What is foam rolling and why should I do it? Part 1

Trigger Point

 

Simply put, foam rolling is self-massage. Instead of someone else using their hands or elbows to work on your muscles, you use gravity and a foam cylinder to put pressure on your sore and aching tissues. Unfortunately, the definition is the easy part, but the interesting part, the important part, is understanding how it works, figuring out when should you do it, and if it matters how you do it.

Let’s start with describing how foam rolling works: In some ways this is also a simple answer – we don’t know yet. The amount of quality research on foam rolling is small, but it is definitely growing. As such, there are a large number of theories as to how foam rolling may work and it is likely that there is more than one mechanism at play. There is no way that I could discuss all of the proposed mechanisms for how foam rolling works, and even if I tried there are multiple people that have already done it better than I can, so instead I will discuss a few of the mechanism that I find plausible.

1. The power of positive thinking.

Some people will refer to this as the placebo effect, but to deny that is an effect is short-sighted. When it comes to quantifying pain and range of motion (or tolerance to stretch if you will) our expectations of the amount of pain that we should feel can have a significant effect on the amount of pain that we do feel. To put it another way- when we spend the time to work on a sore muscle and we do something for it that we believe will reduce the pain we are feeling, we often achieve the desired results. Regardless of the technique we use, whether it is foam rolling, meditation, kinesiology tape or Mr. Miyagi’s new foot powder, believing that we are doing something beneficial is in itself actually beneficial. (As long as the thing we are doing is not innately harmful. I.e. regardless of your intentions, walking on broken glass or drinking motor oil is not likely to be beneficial for anyone.)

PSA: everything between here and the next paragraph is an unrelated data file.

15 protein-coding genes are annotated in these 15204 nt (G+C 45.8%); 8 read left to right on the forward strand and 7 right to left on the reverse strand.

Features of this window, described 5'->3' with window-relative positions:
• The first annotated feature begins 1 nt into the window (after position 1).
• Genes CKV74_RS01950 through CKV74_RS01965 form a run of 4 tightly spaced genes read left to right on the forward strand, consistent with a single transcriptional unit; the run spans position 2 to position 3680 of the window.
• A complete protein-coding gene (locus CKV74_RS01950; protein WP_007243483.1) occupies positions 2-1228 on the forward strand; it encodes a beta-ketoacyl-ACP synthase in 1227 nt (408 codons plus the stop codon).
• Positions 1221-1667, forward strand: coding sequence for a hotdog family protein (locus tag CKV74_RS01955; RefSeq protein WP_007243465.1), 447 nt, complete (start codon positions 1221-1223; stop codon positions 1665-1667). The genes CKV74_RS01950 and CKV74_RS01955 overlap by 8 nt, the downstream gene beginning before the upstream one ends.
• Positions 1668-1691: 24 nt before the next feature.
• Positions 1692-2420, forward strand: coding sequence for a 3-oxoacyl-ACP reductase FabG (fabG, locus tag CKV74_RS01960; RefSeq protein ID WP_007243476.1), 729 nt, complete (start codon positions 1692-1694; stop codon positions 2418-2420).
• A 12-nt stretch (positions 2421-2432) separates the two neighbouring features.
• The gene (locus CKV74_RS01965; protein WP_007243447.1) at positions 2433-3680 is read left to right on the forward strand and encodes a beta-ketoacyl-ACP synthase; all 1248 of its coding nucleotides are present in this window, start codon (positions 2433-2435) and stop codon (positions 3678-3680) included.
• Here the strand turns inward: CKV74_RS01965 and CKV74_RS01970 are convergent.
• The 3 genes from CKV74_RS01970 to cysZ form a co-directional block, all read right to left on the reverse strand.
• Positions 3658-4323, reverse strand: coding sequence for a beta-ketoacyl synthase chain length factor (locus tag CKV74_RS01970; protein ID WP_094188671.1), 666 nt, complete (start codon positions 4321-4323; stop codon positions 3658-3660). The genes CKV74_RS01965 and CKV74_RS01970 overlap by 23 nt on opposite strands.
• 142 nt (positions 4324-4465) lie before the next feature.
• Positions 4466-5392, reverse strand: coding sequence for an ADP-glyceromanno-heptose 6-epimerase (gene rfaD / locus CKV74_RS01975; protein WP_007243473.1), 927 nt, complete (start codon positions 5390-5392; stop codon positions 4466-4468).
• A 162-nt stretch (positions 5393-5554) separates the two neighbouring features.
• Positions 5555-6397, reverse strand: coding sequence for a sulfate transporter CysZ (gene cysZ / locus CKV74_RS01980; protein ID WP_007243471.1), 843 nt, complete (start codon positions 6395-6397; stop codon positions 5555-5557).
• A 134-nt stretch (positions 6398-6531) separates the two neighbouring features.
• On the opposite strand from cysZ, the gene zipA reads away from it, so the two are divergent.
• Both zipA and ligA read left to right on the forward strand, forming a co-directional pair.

2. Proprioceptive stimulation.

One of the more popular mechanisms explaining the effects of foam rolling is that the pressure exerted by the foam roller stimulates sensory structures in the muscle/fascia/skin which leads to changes in the resting tone of the muscles. There are lots of things that can stimulate proprioceptors (their job is to monitor and assess movement, position, pressure, tension etc.) so the idea that the foam roller could be influencing those receptors make sense, as would stretching or moving in general. The sustained pressure often associated with foam rolling is a slightly different sensory input than typical stretching or dynamic warm-ups and could potentially lead to a different effect. All in all, it seems reasonable that stimulating proprioceptors could be part of the mechanism by which foam rolling works.

3. Diffuse noxious inhibitory control (DNIC).

DNIC is a really complex sounding way to describe a method by which your brain lowers the amount of pain you feel. To put it technically, your brain is receiving a ridiculous amount of sensory data all of the time and not all of that information is treated equally. Much like a recent court case involving internet service providers, your brain has the right to adjust the bandwidth given to certain information.  So in the case of foam rolling, when you put pressure on that tender spot in your calf it sends pain signals to your brain. Your brain looks at the cry of pain along with all the other information coming from that same area that says “there is nothing wrong here.” Your brain then compares that information and in order to justify the differences it turns down the volume of the pain receptors. Suddenly when you step into that lunge that hurt a few minutes ago, it does not hurt anymore. Not because you changed anything in your leg, but because the pain receptors are not getting as much bandwidth as before and the cry of pain is diminished. That is a simplified and incomplete explanation of a complex process. Regardless, it is a pretty cool effect, as well as an effect that seems to coincide well with the temporary nature of most of the benefits of foam rolling.

 

As I said at the beginning of this post these are just a few of the proposed mechanisms for how foam rolling might work. In the second and final portion of this post on foam rolling we will discuss what some of the effects of foam rolling are and the practical applications of how and when you should use your foam roll to get the maximum benefit.

 

If you want to read aboutfoam rolling theories in a little more detail here is a link to a post by Todd Hargrove on the same topic.

Speak Your Mind

*